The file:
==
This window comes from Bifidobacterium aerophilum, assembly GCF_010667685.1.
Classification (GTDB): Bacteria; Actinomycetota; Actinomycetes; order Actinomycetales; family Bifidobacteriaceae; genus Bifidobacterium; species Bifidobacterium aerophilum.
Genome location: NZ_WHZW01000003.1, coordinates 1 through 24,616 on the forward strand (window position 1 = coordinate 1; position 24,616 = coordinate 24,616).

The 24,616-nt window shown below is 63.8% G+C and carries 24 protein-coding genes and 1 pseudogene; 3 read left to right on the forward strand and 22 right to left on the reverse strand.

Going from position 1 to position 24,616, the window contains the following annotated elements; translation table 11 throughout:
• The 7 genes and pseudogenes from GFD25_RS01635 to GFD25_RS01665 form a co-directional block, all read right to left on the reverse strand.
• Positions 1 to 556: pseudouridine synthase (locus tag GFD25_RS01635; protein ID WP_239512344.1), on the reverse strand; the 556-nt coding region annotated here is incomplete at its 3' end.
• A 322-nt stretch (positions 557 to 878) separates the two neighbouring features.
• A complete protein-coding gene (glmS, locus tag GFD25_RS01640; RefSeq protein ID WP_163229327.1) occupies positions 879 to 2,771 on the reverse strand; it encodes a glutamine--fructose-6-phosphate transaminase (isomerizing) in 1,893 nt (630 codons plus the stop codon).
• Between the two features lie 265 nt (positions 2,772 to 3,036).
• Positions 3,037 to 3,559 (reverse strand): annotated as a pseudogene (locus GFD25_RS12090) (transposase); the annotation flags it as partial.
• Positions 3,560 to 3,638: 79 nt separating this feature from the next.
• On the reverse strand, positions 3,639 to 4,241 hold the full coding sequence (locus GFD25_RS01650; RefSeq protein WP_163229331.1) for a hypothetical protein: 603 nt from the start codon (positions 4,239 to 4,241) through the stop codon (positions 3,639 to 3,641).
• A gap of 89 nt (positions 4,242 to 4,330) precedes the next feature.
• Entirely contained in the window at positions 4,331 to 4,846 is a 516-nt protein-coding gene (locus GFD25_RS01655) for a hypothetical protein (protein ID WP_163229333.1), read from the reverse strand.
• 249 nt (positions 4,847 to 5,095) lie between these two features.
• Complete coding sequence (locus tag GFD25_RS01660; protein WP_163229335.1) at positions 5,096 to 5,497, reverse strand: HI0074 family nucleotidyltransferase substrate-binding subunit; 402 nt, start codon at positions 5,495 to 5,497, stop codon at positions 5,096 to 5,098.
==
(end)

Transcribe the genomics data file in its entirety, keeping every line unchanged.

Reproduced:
This window comes from Bifidobacterium aerophilum, assembly GCF_010667685.1.
Classification (GTDB): Bacteria; Actinomycetota; Actinomycetes; order Actinomycetales; family Bifidobacteriaceae; genus Bifidobacterium; species Bifidobacterium aerophilum.
Genome location: NZ_WHZW01000003.1, coordinates 1 through 24,616 on the forward strand (window position 1 = coordinate 1; position 24,616 = coordinate 24,616).

The 24,616-nt window shown below is 63.8% G+C and carries 24 protein-coding genes and 1 pseudogene; 3 read left to right on the forward strand and 22 right to left on the reverse strand.

Going from position 1 to position 24,616, the window contains the following annotated elements; translation table 11 throughout:
• The 7 genes and pseudogenes from GFD25_RS01635 to GFD25_RS01665 form a co-directional block, all read right to left on the reverse strand.
• Positions 1 to 556: pseudouridine synthase (locus tag GFD25_RS01635; protein ID WP_239512344.1), on the reverse strand; the 556-nt coding region annotated here is incomplete at its 3' end.
• A 322-nt stretch (positions 557 to 878) separates the two neighbouring features.
• A complete protein-coding gene (glmS, locus tag GFD25_RS01640; RefSeq protein ID WP_163229327.1) occupies positions 879 to 2,771 on the reverse strand; it encodes a glutamine--fructose-6-phosphate transaminase (isomerizing) in 1,893 nt (630 codons plus the stop codon).
• Between the two features lie 265 nt (positions 2,772 to 3,036).
• Positions 3,037 to 3,559 (reverse strand): annotated as a pseudogene (locus GFD25_RS12090) (transposase); the annotation flags it as partial.
• Positions 3,560 to 3,638: 79 nt separating this feature from the next.
• On the reverse strand, positions 3,639 to 4,241 hold the full coding sequence (locus GFD25_RS01650; RefSeq protein WP_163229331.1) for a hypothetical protein: 603 nt from the start codon (positions 4,239 to 4,241) through the stop codon (positions 3,639 to 3,641).
• A gap of 89 nt (positions 4,242 to 4,330) precedes the next feature.
• Entirely contained in the window at positions 4,331 to 4,846 is a 516-nt protein-coding gene (locus GFD25_RS01655) for a hypothetical protein (protein ID WP_163229333.1), read from the reverse strand.
• 249 nt (positions 4,847 to 5,095) lie between these two features.
• Complete coding sequence (locus tag GFD25_RS01660; protein WP_163229335.1) at positions 5,096 to 5,497, reverse strand: HI0074 family nucleotidyltransferase substrate-binding subunit; 402 nt, start codon at positions 5,495 to 5,497, stop codon at positions 5,096 to 5,098.